The National Marine Fisheries Service is asking for at least 15 months to assess the impact of their Steller sea lion protection measures.
Last month, a federal judge determined that the agency had violated the National Environmental Policy Act by failing to produce an environmental impact statement before shutting down two commercial fisheries in an effort to stop the decline of an endangered stock of sea lions. While Judge Timothy Burgess generally favored NFMS in his ruling and stated that he plans to keep the fishing restrictions in place, he still called upon the agency to review the environmental and socioeconomic effects of the closures as quickly as possible. In a brief filed yesterday, NMFS gave the court two potential timelines for doing so.
The agency says that it could complete an environmental impact statement no earlier than June of next year, and that public participation would be somewhat limited on a timeline that rushed. NMFS is instead arguing for a timeline of 23 months. That would allow the agency to coordinate with the North Pacific Fishery Management Council and ideally release their findings in March of 2014, pending any delays.
Meanwhile, the State of Alaska, a plaintiff in the lawsuit, indicated in a separate brief that it would like the statement to be completed a little bit earlier than that. It wants a timeline that would maximize involvement from stakeholders while still potentially allowing for the reopening of the Atka mackerel and Pacific cod fisheries in the western Aleutians by 2014. NMFS has estimated that the closure of these fisheries is costing the industry over $80 million a year.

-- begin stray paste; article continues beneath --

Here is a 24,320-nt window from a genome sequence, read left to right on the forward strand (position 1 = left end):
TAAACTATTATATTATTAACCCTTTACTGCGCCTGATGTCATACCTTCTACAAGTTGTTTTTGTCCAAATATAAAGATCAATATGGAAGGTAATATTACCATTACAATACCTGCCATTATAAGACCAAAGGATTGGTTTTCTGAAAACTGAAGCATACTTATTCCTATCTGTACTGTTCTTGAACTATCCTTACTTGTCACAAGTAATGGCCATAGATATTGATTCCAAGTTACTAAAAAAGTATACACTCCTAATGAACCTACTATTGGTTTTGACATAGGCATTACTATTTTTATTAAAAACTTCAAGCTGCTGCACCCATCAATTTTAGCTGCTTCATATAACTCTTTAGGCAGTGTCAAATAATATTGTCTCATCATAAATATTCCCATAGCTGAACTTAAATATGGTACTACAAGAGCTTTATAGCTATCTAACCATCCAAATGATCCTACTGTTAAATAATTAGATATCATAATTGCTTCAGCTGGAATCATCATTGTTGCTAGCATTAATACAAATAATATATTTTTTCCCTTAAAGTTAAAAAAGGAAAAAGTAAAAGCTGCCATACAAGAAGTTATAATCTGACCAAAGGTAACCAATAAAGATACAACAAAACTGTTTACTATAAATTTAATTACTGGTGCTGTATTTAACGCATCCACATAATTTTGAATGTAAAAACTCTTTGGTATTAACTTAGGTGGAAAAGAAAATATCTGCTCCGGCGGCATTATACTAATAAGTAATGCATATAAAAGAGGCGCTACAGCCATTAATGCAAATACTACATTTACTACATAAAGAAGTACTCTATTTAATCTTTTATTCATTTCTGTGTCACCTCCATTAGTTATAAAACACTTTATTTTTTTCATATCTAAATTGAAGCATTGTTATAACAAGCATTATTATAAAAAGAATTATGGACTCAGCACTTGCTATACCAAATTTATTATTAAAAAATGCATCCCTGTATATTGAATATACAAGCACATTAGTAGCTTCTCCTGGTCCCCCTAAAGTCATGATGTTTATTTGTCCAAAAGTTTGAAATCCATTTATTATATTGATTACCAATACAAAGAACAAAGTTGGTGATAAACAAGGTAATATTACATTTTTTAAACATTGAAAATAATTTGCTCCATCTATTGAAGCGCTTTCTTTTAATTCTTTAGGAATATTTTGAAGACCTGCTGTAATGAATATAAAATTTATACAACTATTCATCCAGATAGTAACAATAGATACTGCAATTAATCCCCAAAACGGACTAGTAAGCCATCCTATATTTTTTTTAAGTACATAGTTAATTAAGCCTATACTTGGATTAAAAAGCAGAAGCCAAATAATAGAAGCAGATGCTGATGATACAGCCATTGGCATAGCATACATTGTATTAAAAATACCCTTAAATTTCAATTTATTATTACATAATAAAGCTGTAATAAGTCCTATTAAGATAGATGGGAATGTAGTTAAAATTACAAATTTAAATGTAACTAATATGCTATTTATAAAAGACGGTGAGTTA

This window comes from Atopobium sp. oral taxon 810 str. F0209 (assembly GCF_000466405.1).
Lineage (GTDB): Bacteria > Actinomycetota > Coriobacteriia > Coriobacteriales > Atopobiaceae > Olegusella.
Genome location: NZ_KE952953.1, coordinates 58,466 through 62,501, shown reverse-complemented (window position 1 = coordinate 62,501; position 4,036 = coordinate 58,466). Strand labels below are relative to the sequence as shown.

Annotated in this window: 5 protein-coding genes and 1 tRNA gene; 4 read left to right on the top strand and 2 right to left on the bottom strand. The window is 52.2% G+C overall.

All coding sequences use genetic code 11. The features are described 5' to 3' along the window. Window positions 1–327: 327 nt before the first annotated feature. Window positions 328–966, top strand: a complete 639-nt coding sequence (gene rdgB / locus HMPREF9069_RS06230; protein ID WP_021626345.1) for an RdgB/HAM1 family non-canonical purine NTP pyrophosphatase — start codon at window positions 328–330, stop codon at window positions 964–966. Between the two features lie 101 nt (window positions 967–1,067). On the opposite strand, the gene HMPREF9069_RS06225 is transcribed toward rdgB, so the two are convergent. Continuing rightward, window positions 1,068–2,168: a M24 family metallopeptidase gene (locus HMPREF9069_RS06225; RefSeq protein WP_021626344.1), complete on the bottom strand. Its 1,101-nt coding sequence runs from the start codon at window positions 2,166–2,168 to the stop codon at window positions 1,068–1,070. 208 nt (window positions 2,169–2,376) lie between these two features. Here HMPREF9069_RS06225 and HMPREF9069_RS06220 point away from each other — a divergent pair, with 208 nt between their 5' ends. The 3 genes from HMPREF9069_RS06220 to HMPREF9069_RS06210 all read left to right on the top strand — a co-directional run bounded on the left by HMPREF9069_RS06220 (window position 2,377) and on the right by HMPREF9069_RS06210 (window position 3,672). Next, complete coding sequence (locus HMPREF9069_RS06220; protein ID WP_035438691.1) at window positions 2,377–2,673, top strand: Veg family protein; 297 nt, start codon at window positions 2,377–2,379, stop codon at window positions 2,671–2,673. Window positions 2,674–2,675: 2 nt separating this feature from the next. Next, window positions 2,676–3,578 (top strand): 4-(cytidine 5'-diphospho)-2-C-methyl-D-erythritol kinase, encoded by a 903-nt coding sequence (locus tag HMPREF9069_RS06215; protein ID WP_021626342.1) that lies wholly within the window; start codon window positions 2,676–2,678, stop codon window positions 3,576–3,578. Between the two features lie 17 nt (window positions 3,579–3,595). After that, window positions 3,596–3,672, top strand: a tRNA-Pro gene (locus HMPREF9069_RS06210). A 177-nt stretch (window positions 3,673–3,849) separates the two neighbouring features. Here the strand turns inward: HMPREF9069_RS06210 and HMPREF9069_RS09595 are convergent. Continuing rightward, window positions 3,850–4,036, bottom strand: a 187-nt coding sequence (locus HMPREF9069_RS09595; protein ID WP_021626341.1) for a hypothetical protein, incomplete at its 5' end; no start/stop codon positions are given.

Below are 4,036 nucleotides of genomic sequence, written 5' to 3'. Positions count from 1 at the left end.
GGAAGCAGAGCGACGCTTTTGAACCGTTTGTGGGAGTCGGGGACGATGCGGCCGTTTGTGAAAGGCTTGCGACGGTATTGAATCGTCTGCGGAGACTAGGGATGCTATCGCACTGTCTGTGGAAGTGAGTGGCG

The decline of the western stock of Steller sea lions has been a source of controversy for more than two decades now. It’s now been the subject of two federal lawsuits, and tens of millions of dollars have been spent trying to figure out what is causing the population to disappear. There is still no established consensus on why that stock is shrinking, though a biological opinion released by NMFS suggests that competition from commercial fishing vessels may be affecting sea lion diet.